2016 has been a crazy year—so it’s no surprise closed-end funds (CEFs) have been offering crazy returns.

 

As we’ll see in a moment, the best fund is up over 50%, which crushes just about every unleveraged ETF and mutual fund out there. Plus, that fund pays a whopping 7.6% yield—which is pretty typical for CEFs. If you bought in when it was at its 52-week low, you would have been getting an unbelievable 14.7% yield throughout 2016, while also seeing your portfolio’s market value go up and up.

 

This is the power of getting into the right CEF at the right time, and it shouldn’t be ignored.

 

 <snip>

 

And if we take a look at both the best and worst CEFs of 2016, we see one common theme: highly concentrated funds were the biggest winners and losers, again teaching us that diversification is key if you want to build a portfolio that outperforms the market and minimizes volatility.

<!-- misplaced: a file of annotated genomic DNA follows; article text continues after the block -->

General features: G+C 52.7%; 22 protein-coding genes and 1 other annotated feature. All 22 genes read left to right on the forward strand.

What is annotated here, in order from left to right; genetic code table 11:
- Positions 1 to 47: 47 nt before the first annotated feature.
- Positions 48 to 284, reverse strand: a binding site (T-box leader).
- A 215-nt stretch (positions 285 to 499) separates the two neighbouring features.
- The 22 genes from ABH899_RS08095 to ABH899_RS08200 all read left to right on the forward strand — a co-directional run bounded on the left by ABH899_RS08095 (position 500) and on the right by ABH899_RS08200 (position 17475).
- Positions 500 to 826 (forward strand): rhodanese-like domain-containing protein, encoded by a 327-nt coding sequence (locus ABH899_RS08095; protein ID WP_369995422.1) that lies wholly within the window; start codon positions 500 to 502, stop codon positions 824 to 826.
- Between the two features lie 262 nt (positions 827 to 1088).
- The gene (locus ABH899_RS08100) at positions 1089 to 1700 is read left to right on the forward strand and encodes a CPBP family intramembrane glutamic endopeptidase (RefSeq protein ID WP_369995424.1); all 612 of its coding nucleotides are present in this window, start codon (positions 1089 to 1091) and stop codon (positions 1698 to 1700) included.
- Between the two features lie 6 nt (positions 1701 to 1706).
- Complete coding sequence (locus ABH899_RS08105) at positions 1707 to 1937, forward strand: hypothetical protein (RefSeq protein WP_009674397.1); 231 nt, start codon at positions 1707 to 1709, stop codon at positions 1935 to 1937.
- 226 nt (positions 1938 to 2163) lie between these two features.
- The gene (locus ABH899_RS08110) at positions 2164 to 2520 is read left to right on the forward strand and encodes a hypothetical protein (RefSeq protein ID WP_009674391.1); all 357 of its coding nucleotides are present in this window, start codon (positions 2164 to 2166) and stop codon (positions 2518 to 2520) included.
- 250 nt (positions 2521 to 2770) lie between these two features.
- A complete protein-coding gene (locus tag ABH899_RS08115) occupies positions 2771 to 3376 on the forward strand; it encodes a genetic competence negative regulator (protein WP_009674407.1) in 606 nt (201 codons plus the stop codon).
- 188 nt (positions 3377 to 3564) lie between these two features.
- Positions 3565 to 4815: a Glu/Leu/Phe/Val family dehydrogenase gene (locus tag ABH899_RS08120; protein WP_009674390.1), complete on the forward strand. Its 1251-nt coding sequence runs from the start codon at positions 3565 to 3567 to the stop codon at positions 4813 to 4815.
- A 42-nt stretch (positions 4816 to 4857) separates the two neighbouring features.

The 2 Worst Funds of 2016: Ready to Bounce Back

 

Looking back on 2016, a collapse in healthcare funds almost seems preordained. During the presidential election, Hillary Clinton put pharma companies in the crosshairs, making them a high-risk asset for most of the year.

 

Investors who expected relief from Obamacare critic and now president-elect Donald Trump have been disappointed, as Trump has publicly vowed to tackle drug prices and has backtracked from his earlier commitment to eradicate Obamacare completely. Healthcare stocks have taken a dive ever since.

 

When we look at ETFs, however, the carnage isn’t so terrible.

 

Read the full article here: http://www.forbes.com/sites/michaelfoster/2016/12/24/2-beaten-down-funds-to-buy-for-9-4-dividends-an...

The key to success is to keep growing in all areas of life - mental, emotional, spiritual, as well as physical. - Julius Erving